Is Surogacy Legal in Mexico?

In the past decade, surrogacy has emerged as a beacon of hope for many individuals and couples desiring to have children. However, the legal dynamics surrounding this process have been a matter of contention in numerous countries, with varying degrees of acceptance and regulation. A significant change occurred in Mexico’s approach to surrogacy in 2021. Let’s dive deeper into the state of surrogacy in Mexico.

The Supreme Court’s Landmark Decision on Surrogacy

In June 2021, Mexico’s Supreme Court dramatically altered the surrogacy landscape by declaring gestational surrogacy a protected medical procedure under the right to form a family encompassed in Article 4 of the Mexican Constitution which states, “Everyone has the right to decide freely, responsibly and in an informed manner on the number and spacing of his or her children.” This decision encompassed three pivotal points:

  1. Surrogacy as a Protected Medical Procedure: The court recognized the right to form a family as a fundamental Human Right. As such, everyone should have equal access to medical techniques like IVF and gestational surrogacy, and individual states cannot ban these techniques.
  2. Recognition of Intended Parents: The court determined a child’s parentage based on the “procreational will” rather than merely genetics or circumstances of biology. A legal Surrogacy Contract validates this will, ensuring that children born through these agreements are always legally recognized as the offspring of the intended parents.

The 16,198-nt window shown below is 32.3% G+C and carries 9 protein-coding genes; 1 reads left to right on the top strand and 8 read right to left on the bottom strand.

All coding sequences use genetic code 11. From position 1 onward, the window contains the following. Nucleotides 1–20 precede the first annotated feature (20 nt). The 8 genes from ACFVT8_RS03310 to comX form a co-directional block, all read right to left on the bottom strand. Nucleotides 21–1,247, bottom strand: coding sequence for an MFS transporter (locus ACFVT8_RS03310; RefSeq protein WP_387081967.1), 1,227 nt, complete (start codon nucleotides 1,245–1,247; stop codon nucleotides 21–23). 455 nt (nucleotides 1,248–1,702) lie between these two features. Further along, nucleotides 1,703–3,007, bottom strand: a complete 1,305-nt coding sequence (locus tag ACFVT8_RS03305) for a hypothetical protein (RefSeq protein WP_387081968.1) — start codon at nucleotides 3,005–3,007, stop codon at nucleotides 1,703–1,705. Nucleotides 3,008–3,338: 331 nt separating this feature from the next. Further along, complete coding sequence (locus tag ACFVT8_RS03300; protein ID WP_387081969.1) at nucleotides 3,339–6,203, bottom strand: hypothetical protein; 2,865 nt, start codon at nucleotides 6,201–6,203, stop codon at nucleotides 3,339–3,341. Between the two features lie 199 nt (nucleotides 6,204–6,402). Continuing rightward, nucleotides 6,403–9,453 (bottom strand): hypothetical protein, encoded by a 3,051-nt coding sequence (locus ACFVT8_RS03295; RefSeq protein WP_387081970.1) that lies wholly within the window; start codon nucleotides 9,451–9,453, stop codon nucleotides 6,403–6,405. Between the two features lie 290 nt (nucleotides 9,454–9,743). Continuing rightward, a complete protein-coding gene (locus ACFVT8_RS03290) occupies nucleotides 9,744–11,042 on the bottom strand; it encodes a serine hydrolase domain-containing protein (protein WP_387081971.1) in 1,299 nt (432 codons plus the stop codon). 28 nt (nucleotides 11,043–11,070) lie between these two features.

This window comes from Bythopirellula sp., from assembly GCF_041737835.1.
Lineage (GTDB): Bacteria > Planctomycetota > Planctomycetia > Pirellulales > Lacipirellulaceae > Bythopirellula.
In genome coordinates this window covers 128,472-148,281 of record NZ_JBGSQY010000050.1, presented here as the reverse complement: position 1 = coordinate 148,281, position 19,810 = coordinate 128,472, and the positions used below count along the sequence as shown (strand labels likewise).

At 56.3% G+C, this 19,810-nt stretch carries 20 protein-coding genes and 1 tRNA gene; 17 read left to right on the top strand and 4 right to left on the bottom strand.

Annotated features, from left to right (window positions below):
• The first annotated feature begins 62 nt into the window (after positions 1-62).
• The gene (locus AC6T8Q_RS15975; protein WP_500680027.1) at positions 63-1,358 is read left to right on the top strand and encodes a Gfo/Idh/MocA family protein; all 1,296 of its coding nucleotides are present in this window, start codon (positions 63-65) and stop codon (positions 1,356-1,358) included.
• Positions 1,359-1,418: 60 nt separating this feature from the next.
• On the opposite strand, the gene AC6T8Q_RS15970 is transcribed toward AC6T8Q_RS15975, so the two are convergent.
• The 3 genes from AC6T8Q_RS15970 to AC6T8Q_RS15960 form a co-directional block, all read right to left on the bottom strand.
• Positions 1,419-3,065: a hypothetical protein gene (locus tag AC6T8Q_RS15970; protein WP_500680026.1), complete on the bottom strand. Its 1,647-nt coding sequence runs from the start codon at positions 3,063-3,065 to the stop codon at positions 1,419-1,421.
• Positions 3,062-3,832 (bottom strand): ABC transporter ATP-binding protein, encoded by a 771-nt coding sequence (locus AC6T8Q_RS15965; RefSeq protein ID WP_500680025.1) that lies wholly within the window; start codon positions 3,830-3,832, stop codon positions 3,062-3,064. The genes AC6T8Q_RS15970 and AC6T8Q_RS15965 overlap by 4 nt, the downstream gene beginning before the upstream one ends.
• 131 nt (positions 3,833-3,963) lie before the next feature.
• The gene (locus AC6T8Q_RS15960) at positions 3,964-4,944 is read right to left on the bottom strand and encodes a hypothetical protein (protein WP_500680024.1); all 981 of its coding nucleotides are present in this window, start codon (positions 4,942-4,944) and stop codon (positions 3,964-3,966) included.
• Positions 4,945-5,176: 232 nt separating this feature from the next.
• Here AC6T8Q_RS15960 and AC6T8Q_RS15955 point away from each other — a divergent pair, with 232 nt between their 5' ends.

3. Universal Access to Surrogacy: The court asserted that surrogacy in Mexico must be universally available, irrespective of race, nationality, religion, gender, marital status, or sexual preference.

Following this decision, no Mexican state can prohibit surrogacy. However, some states have been hesitant to adopt the court’s directives fully, and as a result, surrogacy remains more accessible in specific regions.

LGBT Rights and Surrogacy in Mexico

Following the 2021 Supreme Court decision, surrogacy has been deemed a universally accessible right, regardless of gender, marital status, or sexual preference. This judgment is particularly significant for LGBT individuals and couples, as it guarantees their right to form families through surrogacy without any discrimination. This is a testament to Mexico’s commitment to upholding the principle of equality in family formation.

The Law in Mexico

Mexico operates under a civil law system, which is rooted in the Roman-Germanic tradition. This system is characterized by its reliance on written laws and statutes, in contrast to common law systems that prioritize judicial precedents. Here’s an overview of how civil law works in Mexico:

  1. Codified System: The primary feature of a civil law system is its reliance on comprehensive legal codes that cover broad areas of law. These codes are intended to serve as the primary sources of law, detailing the entirety of rules on particular subjects.